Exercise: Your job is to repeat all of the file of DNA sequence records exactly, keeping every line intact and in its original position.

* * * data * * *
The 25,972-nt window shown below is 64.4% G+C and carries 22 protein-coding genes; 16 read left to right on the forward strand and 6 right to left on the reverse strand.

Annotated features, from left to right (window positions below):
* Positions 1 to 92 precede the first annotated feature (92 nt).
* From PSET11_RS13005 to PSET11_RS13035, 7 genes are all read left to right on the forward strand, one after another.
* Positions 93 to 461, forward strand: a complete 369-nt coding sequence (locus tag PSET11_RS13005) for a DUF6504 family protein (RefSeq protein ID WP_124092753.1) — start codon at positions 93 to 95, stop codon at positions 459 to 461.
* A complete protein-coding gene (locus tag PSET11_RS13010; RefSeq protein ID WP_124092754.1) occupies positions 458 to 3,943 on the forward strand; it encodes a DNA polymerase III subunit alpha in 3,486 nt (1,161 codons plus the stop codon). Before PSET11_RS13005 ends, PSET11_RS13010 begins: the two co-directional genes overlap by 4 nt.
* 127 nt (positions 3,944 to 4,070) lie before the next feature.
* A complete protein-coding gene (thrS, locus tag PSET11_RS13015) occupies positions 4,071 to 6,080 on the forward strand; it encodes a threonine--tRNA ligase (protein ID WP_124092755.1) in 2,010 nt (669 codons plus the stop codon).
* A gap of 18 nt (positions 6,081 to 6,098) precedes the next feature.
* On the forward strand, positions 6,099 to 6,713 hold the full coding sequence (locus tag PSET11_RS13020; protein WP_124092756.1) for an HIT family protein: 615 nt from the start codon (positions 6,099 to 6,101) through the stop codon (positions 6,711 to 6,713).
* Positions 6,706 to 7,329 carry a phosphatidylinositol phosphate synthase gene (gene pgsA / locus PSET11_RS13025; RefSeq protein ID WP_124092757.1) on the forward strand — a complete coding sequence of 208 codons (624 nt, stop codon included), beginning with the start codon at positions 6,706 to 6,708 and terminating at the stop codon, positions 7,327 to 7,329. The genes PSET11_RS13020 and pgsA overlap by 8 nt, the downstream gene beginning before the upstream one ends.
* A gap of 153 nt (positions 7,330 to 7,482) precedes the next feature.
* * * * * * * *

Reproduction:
The 25,972-nt window shown below is 64.4% G+C and carries 22 protein-coding genes; 16 read left to right on the forward strand and 6 right to left on the reverse strand.

Annotated features, from left to right (window positions below):
* Positions 1 to 92 precede the first annotated feature (92 nt).
* From PSET11_RS13005 to PSET11_RS13035, 7 genes are all read left to right on the forward strand, one after another.
* Positions 93 to 461, forward strand: a complete 369-nt coding sequence (locus tag PSET11_RS13005) for a DUF6504 family protein (RefSeq protein ID WP_124092753.1) — start codon at positions 93 to 95, stop codon at positions 459 to 461.
* A complete protein-coding gene (locus tag PSET11_RS13010; RefSeq protein ID WP_124092754.1) occupies positions 458 to 3,943 on the forward strand; it encodes a DNA polymerase III subunit alpha in 3,486 nt (1,161 codons plus the stop codon). Before PSET11_RS13005 ends, PSET11_RS13010 begins: the two co-directional genes overlap by 4 nt.
* 127 nt (positions 3,944 to 4,070) lie before the next feature.
* A complete protein-coding gene (thrS, locus tag PSET11_RS13015) occupies positions 4,071 to 6,080 on the forward strand; it encodes a threonine--tRNA ligase (protein ID WP_124092755.1) in 2,010 nt (669 codons plus the stop codon).
* A gap of 18 nt (positions 6,081 to 6,098) precedes the next feature.
* On the forward strand, positions 6,099 to 6,713 hold the full coding sequence (locus tag PSET11_RS13020; protein WP_124092756.1) for an HIT family protein: 615 nt from the start codon (positions 6,099 to 6,101) through the stop codon (positions 6,711 to 6,713).
* Positions 6,706 to 7,329 carry a phosphatidylinositol phosphate synthase gene (gene pgsA / locus PSET11_RS13025; RefSeq protein ID WP_124092757.1) on the forward strand — a complete coding sequence of 208 codons (624 nt, stop codon included), beginning with the start codon at positions 6,706 to 6,708 and terminating at the stop codon, positions 7,327 to 7,329. The genes PSET11_RS13020 and pgsA overlap by 8 nt, the downstream gene beginning before the upstream one ends.
* A gap of 153 nt (positions 7,330 to 7,482) precedes the next feature.